Stepping out of my Comfortable Life and Jumping into an MPA
Sarah Brown is a first-year MPA student. An organic farmer from Washington State, she spent last year in a small village in Hungary as a Fulbright Fellow, studying rural social innovation. She has come to Cornell hoping to build her tool-kit, which will allow her to be more effective in pushing a positive agenda for social change. Sarah has brought her two elementary-aged children with her to Ithaca and is single-parenting these two years while her husband stays behind to work in Washington.
Picture this: Before I started at CIPA, I was living on my farm, in a gorgeous valley, with good employment in non-profits, great community and friends, and a happy family life. I decided to step away from all of this to pursue an MPA (okay, I did bring my family along for the ride).
- Driven by a blind passion for an advanced degree?
- Bold and visionary?
I often think I must be crazy to walk away from such a bountiful life, but I’m not sure any of these afore-mentioned descriptors are a perfect fit. Here’s what I do know about this big decision. I needed more—more ideas, more connections, more theory and introspection, more chances to apply new ideas, more chances to try something new. I was ready to stretch my imagination to tackle pervasive problems with new tools; to attend lectures and classes where my classmates AND professors would mention not just job opportunities, but also books, organizations, and ideas that might spark an interest, or drop a thread I could follow. I was ready to expose my hungry brain to connections I wasn’t finding or making on my own. I knew that taking two years to immerse myself in a community pursuing many of the same objectives was my best bet.
But then I started Googling MPAs, with results like, “Is an MPA right for you?” “What’s an MPA worth?’ “An MPA, MBA, or MPP- which should you choose?” I started to think maybe the MPA was just a new-ish way for schools to make even more money from their fellows, or maybe this was the track for people who can’t get into MBA programs? (Hint: This is true in some programs but not at CIPA.)
Luckily, the depth of my research didn’t stop at basic Google searches. I persisted in asking questions of alums, current students, professors at CIPA and other schools at Cornell, and a wide variety of people outside the Cornell circle. I tapped as many people as I could about the prospect of a degree versus continuing to work. I also chronicled my own thinking in my journal and tried to approach my decision-making from as many different perspectives as I could imagine; this included imagining myself in two years still working and without a degree. I found a wealth of consistently positive responses about getting an MPA, and especially about being a part of CIPA. In fact the CIPA-related responses were so positive, I started to worry my sample was skewed somehow (rest assured, my sample was spot-on)!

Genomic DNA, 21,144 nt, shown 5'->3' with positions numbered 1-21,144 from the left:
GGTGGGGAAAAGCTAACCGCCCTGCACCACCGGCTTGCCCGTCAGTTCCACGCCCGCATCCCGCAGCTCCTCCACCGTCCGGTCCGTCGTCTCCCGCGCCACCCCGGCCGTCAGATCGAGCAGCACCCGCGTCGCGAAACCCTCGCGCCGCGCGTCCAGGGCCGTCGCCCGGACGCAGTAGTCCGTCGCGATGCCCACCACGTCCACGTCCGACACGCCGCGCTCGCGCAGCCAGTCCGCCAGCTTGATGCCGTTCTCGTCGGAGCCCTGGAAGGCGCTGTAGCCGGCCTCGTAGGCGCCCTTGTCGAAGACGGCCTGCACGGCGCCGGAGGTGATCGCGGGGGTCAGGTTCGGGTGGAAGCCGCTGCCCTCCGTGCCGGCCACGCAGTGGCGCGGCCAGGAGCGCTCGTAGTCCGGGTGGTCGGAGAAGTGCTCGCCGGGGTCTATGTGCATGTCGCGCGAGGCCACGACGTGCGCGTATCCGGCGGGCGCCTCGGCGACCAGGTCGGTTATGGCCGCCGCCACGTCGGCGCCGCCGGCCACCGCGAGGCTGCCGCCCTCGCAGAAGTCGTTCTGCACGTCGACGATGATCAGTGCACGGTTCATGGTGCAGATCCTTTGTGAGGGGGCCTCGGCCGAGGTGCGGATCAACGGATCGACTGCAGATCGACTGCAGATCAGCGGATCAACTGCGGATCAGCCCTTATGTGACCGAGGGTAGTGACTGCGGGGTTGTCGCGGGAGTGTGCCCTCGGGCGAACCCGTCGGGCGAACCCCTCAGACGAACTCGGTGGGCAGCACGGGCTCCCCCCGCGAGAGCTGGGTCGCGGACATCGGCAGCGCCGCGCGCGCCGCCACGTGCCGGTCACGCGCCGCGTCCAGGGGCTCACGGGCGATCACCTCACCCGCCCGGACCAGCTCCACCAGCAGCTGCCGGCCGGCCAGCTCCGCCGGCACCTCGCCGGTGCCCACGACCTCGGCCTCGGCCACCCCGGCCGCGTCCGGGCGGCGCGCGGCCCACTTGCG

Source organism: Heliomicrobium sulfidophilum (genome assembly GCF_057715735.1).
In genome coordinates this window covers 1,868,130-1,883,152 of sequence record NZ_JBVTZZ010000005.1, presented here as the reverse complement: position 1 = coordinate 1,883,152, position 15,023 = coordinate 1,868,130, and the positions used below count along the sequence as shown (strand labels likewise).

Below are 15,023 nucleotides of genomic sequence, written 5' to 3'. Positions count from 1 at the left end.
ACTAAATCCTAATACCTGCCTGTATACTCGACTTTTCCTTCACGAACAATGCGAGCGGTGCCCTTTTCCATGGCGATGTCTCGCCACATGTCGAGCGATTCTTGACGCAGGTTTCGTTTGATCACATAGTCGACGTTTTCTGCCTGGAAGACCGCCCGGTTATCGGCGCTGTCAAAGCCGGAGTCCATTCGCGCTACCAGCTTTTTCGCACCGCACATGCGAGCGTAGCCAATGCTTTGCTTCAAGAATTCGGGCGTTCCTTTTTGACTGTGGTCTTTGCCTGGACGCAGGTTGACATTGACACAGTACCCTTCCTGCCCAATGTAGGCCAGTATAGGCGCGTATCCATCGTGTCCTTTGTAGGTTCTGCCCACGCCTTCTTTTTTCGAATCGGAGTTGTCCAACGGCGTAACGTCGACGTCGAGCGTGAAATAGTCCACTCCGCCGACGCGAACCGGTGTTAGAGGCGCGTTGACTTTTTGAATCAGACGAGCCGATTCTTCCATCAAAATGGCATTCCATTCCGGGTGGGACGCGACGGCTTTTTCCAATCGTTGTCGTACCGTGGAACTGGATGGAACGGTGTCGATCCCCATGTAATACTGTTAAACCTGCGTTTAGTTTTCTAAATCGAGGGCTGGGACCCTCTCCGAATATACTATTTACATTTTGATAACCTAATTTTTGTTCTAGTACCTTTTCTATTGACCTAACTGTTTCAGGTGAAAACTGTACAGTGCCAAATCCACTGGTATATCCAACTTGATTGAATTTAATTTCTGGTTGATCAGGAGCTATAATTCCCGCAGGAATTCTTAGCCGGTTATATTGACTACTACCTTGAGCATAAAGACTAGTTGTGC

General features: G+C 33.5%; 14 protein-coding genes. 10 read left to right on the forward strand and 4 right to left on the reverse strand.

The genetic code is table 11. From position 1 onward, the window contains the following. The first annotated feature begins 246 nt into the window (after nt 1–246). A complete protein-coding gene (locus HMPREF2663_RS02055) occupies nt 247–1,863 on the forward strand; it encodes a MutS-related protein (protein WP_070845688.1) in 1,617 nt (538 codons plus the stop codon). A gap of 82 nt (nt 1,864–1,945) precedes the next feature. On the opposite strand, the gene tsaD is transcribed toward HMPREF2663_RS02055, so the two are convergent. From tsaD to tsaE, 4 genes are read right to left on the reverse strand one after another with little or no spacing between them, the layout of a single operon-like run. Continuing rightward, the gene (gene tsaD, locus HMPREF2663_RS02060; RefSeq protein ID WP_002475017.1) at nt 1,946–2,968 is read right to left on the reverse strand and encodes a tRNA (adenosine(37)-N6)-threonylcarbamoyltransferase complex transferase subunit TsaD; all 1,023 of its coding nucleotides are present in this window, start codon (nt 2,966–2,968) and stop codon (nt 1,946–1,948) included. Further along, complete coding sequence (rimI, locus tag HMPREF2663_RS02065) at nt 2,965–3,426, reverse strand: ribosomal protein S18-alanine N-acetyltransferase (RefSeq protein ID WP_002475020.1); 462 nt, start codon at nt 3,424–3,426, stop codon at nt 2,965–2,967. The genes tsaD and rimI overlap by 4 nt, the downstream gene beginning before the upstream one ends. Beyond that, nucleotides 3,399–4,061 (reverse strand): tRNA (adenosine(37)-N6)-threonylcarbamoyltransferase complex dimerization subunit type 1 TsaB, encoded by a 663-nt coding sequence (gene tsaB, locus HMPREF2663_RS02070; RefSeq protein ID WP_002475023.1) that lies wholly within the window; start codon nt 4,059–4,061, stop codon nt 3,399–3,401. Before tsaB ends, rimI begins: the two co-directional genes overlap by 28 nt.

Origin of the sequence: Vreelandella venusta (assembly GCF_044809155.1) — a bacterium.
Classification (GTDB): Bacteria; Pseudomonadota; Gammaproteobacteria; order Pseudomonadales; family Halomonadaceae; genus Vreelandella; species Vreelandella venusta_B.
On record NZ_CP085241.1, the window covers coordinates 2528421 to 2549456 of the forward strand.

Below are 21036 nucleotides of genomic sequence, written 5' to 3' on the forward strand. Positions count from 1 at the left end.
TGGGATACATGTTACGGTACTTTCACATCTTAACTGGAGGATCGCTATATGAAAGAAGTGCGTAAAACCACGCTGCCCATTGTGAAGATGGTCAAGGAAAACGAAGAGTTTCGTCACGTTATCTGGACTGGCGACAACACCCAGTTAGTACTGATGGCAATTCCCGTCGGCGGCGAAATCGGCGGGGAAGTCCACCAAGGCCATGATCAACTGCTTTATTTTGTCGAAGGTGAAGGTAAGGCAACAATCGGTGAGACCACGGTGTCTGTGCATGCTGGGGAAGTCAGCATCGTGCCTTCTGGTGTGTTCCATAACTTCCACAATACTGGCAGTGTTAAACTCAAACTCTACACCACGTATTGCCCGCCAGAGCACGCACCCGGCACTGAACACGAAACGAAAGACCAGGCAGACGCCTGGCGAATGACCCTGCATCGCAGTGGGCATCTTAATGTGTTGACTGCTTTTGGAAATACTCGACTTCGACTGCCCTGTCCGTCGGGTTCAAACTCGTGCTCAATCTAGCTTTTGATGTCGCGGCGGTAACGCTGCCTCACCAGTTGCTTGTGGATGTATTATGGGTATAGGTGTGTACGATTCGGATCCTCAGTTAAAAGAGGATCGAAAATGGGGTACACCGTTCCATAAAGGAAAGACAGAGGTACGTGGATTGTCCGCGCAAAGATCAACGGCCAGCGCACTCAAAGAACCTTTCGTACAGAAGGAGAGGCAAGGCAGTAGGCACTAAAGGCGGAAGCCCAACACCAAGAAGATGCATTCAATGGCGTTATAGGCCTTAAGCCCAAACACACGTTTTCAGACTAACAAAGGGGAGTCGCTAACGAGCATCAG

When I asked one professional I met at a rural innovation conference in Scotland what he thought of my options of pursuing an MPA, or continuing my work tackling societal problems from a local and regional perspective he didn’t skip a beat: “Get the degree, the world will still have plenty of problems waiting for you when you finish.”
I’m almost five months in, and I am sure I made the right decision. The MPA at CIPA is a perfect degree; I can tailor my degree to my interests and skills, and my professors consistently relate their area of study to current events, and discuss how our cohort of MPA candidates can influence policy and public perception.
To answer my own question, above, I think I’m a bit crazy, and utterly inspired by out-of-the-box thinking and progressive policy making, and THAT is why I’m thriving at CIPA. Next question? Summer internships (yikes!)…
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